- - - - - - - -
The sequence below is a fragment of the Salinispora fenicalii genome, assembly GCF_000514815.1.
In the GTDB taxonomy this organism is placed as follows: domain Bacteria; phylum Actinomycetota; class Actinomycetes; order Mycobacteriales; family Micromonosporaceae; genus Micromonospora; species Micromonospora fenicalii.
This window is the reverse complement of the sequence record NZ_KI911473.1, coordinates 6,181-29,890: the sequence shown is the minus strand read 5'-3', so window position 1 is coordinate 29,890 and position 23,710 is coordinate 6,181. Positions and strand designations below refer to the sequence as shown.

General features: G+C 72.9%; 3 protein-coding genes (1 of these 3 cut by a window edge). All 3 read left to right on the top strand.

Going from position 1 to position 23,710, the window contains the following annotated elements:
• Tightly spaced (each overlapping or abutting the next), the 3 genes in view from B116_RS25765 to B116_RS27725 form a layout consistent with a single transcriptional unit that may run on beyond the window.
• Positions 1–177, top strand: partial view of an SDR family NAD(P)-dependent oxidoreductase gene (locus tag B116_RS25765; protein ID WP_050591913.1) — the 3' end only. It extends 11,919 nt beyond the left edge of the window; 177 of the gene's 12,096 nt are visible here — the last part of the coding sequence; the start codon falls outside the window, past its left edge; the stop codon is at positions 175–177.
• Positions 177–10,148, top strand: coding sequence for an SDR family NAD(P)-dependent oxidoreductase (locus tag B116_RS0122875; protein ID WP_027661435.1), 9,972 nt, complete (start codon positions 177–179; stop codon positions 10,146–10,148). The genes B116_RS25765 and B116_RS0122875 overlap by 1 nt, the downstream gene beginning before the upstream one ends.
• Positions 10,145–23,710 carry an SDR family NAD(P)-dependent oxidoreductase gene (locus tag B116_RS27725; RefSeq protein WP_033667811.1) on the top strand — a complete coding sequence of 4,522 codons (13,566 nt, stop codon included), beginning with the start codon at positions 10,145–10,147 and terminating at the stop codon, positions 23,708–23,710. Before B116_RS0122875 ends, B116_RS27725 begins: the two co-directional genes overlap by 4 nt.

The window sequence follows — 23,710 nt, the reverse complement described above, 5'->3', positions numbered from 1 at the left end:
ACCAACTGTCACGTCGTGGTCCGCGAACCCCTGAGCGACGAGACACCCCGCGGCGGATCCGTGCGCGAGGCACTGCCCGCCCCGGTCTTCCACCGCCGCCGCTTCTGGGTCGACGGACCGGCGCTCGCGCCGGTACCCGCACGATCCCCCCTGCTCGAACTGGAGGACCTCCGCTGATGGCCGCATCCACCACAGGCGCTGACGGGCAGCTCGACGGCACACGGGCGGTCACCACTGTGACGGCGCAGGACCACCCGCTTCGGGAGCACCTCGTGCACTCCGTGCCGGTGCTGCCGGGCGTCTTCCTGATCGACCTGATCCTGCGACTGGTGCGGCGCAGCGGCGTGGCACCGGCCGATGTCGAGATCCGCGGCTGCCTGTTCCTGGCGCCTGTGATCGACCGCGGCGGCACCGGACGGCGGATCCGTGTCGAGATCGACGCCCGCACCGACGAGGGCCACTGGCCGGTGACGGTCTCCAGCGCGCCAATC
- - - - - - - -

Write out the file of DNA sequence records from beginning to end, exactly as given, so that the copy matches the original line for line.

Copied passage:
The sequence below is a fragment of the Salinispora fenicalii genome, assembly GCF_000514815.1.
In the GTDB taxonomy this organism is placed as follows: domain Bacteria; phylum Actinomycetota; class Actinomycetes; order Mycobacteriales; family Micromonosporaceae; genus Micromonospora; species Micromonospora fenicalii.
This window is the reverse complement of the sequence record NZ_KI911473.1, coordinates 6,181-29,890: the sequence shown is the minus strand read 5'-3', so window position 1 is coordinate 29,890 and position 23,710 is coordinate 6,181. Positions and strand designations below refer to the sequence as shown.

General features: G+C 72.9%; 3 protein-coding genes (1 of these 3 cut by a window edge). All 3 read left to right on the top strand.

Going from position 1 to position 23,710, the window contains the following annotated elements:
• Tightly spaced (each overlapping or abutting the next), the 3 genes in view from B116_RS25765 to B116_RS27725 form a layout consistent with a single transcriptional unit that may run on beyond the window.
• Positions 1–177, top strand: partial view of an SDR family NAD(P)-dependent oxidoreductase gene (locus tag B116_RS25765; protein ID WP_050591913.1) — the 3' end only. It extends 11,919 nt beyond the left edge of the window; 177 of the gene's 12,096 nt are visible here — the last part of the coding sequence; the start codon falls outside the window, past its left edge; the stop codon is at positions 175–177.
• Positions 177–10,148, top strand: coding sequence for an SDR family NAD(P)-dependent oxidoreductase (locus tag B116_RS0122875; protein ID WP_027661435.1), 9,972 nt, complete (start codon positions 177–179; stop codon positions 10,146–10,148). The genes B116_RS25765 and B116_RS0122875 overlap by 1 nt, the downstream gene beginning before the upstream one ends.
• Positions 10,145–23,710 carry an SDR family NAD(P)-dependent oxidoreductase gene (locus tag B116_RS27725; RefSeq protein WP_033667811.1) on the top strand — a complete coding sequence of 4,522 codons (13,566 nt, stop codon included), beginning with the start codon at positions 10,145–10,147 and terminating at the stop codon, positions 23,708–23,710. Before B116_RS0122875 ends, B116_RS27725 begins: the two co-directional genes overlap by 4 nt.

The window sequence follows — 23,710 nt, the reverse complement described above, 5'->3', positions numbered from 1 at the left end:
ACCAACTGTCACGTCGTGGTCCGCGAACCCCTGAGCGACGAGACACCCCGCGGCGGATCCGTGCGCGAGGCACTGCCCGCCCCGGTCTTCCACCGCCGCCGCTTCTGGGTCGACGGACCGGCGCTCGCGCCGGTACCCGCACGATCCCCCCTGCTCGAACTGGAGGACCTCCGCTGATGGCCGCATCCACCACAGGCGCTGACGGGCAGCTCGACGGCACACGGGCGGTCACCACTGTGACGGCGCAGGACCACCCGCTTCGGGAGCACCTCGTGCACTCCGTGCCGGTGCTGCCGGGCGTCTTCCTGATCGACCTGATCCTGCGACTGGTGCGGCGCAGCGGCGTGGCACCGGCCGATGTCGAGATCCGCGGCTGCCTGTTCCTGGCGCCTGTGATCGACCGCGGCGGCACCGGACGGCGGATCCGTGTCGAGATCGACGCCCGCACCGACGAGGGCCACTGGCCGGTGACGGTCTCCAGCGCGCCAATC